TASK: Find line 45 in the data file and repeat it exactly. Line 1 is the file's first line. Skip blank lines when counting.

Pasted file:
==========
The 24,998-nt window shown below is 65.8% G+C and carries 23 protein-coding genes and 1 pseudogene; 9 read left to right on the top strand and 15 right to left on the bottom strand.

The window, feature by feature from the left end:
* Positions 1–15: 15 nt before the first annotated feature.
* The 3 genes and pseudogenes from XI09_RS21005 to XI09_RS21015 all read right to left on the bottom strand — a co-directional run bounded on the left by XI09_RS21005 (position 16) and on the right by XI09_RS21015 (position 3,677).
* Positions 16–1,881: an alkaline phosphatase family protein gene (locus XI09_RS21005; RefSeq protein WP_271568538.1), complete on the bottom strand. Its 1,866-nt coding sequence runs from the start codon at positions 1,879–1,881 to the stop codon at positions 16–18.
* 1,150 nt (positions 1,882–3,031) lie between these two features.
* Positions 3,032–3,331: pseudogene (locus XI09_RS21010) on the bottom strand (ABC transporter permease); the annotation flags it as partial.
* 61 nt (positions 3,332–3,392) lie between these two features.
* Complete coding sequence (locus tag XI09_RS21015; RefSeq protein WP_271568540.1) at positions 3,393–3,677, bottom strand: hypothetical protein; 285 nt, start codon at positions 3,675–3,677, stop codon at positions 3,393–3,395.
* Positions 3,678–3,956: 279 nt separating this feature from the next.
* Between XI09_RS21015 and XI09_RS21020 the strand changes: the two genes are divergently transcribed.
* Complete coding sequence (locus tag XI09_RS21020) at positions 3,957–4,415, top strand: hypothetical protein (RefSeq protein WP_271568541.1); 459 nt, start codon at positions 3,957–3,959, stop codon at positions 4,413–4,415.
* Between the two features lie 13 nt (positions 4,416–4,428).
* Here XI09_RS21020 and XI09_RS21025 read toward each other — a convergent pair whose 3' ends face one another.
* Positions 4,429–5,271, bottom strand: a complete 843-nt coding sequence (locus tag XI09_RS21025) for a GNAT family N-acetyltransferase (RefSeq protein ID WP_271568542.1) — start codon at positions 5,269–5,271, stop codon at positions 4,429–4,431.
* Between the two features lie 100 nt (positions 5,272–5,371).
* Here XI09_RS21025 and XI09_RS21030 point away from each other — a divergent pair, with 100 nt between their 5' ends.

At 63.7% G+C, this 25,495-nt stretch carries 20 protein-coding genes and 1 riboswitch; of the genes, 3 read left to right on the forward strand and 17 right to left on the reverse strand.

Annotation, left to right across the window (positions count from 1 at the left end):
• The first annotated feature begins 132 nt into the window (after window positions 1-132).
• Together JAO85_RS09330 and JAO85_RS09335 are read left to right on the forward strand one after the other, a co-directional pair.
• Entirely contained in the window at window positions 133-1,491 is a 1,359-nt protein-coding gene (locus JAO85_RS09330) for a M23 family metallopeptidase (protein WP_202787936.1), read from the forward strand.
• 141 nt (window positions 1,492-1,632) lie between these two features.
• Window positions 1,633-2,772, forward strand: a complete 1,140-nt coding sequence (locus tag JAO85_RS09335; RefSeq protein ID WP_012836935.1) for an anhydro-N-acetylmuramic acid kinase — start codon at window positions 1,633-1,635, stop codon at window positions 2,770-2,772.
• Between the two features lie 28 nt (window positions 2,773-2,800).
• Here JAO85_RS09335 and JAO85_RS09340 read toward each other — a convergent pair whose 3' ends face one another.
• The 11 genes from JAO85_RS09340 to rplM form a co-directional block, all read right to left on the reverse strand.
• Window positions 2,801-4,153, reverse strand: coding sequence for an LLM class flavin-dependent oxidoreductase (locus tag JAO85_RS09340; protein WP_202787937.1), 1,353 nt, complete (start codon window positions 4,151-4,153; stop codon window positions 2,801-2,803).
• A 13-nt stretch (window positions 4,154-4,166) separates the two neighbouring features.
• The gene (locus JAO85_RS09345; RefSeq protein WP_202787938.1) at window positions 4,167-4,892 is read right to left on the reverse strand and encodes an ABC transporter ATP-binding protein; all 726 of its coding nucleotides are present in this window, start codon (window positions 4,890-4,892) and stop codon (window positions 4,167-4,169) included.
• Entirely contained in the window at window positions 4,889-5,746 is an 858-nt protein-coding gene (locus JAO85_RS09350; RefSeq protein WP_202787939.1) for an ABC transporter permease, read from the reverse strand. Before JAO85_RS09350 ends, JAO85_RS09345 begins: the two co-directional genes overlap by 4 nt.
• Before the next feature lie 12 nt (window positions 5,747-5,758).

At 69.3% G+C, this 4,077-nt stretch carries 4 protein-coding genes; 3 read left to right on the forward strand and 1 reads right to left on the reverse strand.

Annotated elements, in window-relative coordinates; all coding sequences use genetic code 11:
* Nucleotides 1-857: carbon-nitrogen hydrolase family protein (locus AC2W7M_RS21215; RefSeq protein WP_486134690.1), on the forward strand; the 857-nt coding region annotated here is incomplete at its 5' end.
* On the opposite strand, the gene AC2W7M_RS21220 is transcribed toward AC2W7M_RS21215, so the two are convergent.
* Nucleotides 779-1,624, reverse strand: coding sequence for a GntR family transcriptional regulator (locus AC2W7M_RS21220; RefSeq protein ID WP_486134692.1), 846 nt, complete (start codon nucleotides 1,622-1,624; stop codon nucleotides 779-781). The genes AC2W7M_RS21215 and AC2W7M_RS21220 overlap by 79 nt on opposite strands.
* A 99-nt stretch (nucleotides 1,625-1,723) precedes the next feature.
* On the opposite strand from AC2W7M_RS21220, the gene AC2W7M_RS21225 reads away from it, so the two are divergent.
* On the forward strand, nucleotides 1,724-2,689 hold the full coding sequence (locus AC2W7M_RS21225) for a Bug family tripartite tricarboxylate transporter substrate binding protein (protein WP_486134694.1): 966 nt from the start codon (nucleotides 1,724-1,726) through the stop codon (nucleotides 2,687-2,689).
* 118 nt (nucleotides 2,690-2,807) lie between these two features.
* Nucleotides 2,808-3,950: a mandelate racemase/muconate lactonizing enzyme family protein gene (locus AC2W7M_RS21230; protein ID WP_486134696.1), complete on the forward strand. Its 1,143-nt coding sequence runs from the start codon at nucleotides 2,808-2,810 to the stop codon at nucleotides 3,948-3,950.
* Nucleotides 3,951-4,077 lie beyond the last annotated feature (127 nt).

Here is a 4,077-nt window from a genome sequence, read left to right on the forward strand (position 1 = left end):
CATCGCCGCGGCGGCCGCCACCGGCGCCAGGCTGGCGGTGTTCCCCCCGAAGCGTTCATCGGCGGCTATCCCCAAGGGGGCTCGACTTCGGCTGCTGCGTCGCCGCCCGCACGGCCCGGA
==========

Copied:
CATCGCCGCGGCGGCCGCCACCGGCGCCAGGCTGGCGGTGTTCCCCCCGAAGCGTTCATCGGCGGCTATCCCCAAGGGGGCTCGACTTCGGCTGCTGCGTCGCCGCCCGCACGGCCCGGA